Long Covid Symptoms and Your Gut Bacteria, is there a connection?

Up to 1 in 3 people who recover from an initial Covid-19 illness go on to develop lingering symptoms like fatigue, insomnia, and muscle weakness that can sometimes last for months. While researchers are still working to determine what exactly causes the collection of symptoms known as "long Covid," there is evidence to suggest that the gut microbiome may play a big role. As early as 2020, studies have shown that people with long Covid symptoms have higher levels of gut barrier permeability, and different gut microbiota composition compared to those who have fully recovered.

The exact cause of long Covid may still remain a mystery, but today we'll shed light on possible mechanisms involving the gut immune system that explain why some people experience these lingering symptoms, and others go on to recover completely.

Do you have or suspect symptoms of long Covid? Heal with the help of functional medicine today.

Symptoms of long Covid

Common symptoms of post acute Covid-19 syndrome, also called long Covid, or Covid long hauler syndrome, are characterized by generalized feelings of fatigue, neurological complaints such as brain fog, and other symptoms.

Between 10 to 30 percent of Covid-19 patients experience either persistent, recurrent, or even new symptoms up to 6 months later, including (1,2): 

  • Fatigue
  • Fever
  • Trouble completing physically challenging tasks
  • Shortness of breath
  • Cough
  • Chest pain
  • Pounding heartbeat or palpitations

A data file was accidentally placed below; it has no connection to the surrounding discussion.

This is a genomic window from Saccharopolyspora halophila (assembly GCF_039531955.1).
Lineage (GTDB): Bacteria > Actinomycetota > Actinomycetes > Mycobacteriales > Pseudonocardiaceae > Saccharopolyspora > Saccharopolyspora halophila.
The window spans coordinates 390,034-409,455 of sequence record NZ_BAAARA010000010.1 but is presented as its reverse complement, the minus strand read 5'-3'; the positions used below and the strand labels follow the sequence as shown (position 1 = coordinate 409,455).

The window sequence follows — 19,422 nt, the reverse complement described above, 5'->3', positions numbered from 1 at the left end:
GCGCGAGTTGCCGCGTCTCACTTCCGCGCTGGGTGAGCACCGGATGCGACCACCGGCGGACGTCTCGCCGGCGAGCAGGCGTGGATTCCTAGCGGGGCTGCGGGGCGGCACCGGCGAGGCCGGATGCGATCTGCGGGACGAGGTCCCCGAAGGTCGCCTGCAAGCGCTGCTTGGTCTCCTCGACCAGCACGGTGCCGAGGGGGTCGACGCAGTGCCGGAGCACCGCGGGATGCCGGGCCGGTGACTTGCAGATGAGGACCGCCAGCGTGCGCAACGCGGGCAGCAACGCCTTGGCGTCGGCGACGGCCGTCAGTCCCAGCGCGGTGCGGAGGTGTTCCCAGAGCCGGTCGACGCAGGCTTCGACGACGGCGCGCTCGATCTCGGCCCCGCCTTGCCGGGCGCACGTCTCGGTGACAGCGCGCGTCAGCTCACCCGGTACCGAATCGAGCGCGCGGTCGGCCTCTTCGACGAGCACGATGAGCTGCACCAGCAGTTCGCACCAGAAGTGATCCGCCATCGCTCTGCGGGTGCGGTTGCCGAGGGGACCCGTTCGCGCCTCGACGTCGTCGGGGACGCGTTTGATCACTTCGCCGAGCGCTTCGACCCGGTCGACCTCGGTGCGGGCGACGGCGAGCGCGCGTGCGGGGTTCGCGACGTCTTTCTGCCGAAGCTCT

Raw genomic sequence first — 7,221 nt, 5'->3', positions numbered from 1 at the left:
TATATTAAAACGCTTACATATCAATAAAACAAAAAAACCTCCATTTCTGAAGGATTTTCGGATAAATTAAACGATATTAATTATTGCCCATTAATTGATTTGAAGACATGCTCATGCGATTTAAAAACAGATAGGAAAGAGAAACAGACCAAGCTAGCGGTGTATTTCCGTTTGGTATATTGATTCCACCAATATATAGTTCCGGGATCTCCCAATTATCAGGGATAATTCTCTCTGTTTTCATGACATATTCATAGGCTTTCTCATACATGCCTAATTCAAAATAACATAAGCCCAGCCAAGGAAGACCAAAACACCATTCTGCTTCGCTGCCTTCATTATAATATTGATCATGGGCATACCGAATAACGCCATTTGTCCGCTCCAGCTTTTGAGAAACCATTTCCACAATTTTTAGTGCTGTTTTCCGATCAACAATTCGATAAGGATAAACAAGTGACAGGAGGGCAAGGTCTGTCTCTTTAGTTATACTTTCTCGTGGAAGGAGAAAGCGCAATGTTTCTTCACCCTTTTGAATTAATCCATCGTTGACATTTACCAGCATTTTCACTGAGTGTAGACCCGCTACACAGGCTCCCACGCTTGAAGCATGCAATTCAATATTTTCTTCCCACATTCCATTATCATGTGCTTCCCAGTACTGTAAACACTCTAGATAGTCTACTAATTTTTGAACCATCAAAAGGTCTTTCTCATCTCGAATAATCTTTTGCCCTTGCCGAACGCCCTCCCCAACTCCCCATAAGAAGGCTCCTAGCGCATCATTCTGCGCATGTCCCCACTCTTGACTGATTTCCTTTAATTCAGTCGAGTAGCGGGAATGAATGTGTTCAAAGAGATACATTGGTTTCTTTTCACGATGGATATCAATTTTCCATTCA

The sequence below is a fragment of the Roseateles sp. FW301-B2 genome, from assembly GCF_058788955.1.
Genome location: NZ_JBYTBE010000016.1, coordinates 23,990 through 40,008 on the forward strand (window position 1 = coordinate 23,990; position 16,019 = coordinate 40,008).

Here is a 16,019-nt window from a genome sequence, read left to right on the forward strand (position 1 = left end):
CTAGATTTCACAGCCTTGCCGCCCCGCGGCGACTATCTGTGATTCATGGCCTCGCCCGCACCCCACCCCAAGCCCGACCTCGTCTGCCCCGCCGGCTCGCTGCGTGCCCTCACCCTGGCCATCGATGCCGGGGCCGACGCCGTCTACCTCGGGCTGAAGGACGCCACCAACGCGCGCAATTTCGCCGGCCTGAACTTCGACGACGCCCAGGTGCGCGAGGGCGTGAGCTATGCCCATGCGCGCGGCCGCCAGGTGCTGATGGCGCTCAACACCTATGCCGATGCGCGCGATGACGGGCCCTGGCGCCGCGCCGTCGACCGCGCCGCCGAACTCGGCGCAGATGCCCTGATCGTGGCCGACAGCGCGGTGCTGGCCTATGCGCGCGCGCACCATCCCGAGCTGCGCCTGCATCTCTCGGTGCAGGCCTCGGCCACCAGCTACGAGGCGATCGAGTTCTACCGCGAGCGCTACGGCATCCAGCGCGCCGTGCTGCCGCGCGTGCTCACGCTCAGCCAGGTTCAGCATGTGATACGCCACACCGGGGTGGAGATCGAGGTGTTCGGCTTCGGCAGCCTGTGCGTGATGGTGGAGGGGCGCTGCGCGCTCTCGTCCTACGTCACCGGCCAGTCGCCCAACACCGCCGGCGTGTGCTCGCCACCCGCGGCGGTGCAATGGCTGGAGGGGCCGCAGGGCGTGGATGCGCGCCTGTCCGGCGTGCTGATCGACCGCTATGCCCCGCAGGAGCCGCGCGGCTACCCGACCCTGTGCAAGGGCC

• Brain fog
  • Headache
  • Sleep problems
  • Dizziness upon standing
  • Pins-and-needles feelings
  • Change in smell or taste
  • Depression or anxiety
  • Gastrointestinal symptoms
  • Joint or muscle pain
  • Rashes
  • Changes in menstrual cycles

It's worth noting that even if you have long Covid, medical tests may appear normal, leaving little to no obvious explanation for these persistent symptoms.

Read: Is Epstein-Barr Reactivation the Cause of Your Chronic Fatigue?

How does the microbiome help combat illness & disease?

Microbiota are powerful immunomodulatory factors in various diseases, such as cancers, Crohn’s and colitis, diabetes, and viral infections. These beneficial bacteria work with your body's immune system to fight off potential threats, and extend beyond just the gut microbiome.

We know that good bacteria in the body help fight illness and disease by (3): 

And because the respiratory tract (the nose, mouth, lungs, etc.) are also home to beneficial microbes, they can help prevent pathogens from establishing infections and spreading on the mucosal surfaces (4). 

Because of this, the microbiome within the respiratory tract might help inhibit Covid-19 infection to a certain degree by preventing the virus from replicating on sensitive mucosal surfaces in the nose and respiratory system.

Related: How to Strengthen Your Immune System After Covid-19

Want to learn more?

Understanding what causes long Covid

As early as 2020, researchers at the Center for Gut Microbiota Research in Hong Kong, found a clue. They discovered that people with Covid-19 had significantly altered gut microbiota compared with healthy controls (5).

Fast forward to 2022, and a growing body of evidence has now implicated the gut microbiome—the trillions of bacteria, fungi, and other microbes that inhabit the gut, lungs, and elsewhere—in Covid-19 severity the development of long Covid (6). 

So far, here’s what we know about Covid-19 and gut bacteria:

  • After 6 months, people with long Covid had significantly less of the friendly species Faecalibacterium prausnitzii and Blautia obeum in their gut.
  • They also had a greater abundance of the “unfriendly” species Ruminococcus gnavus and Bacteroides vulgatus.
  • Friendly bacteria that produce the beneficial fatty acid butyrate, such as Bifidobacterium pseudocatenulatum and F. prausnitzii, were the most likely species to be depleted in people with long Covid.

For people who did not develop long Covid, bacteria in their gut microbiome had returned to normal.

Read more: Heal Your Gut to Boost Immune Function & More

Leaky gut allows bacteria to escape and flare cytokines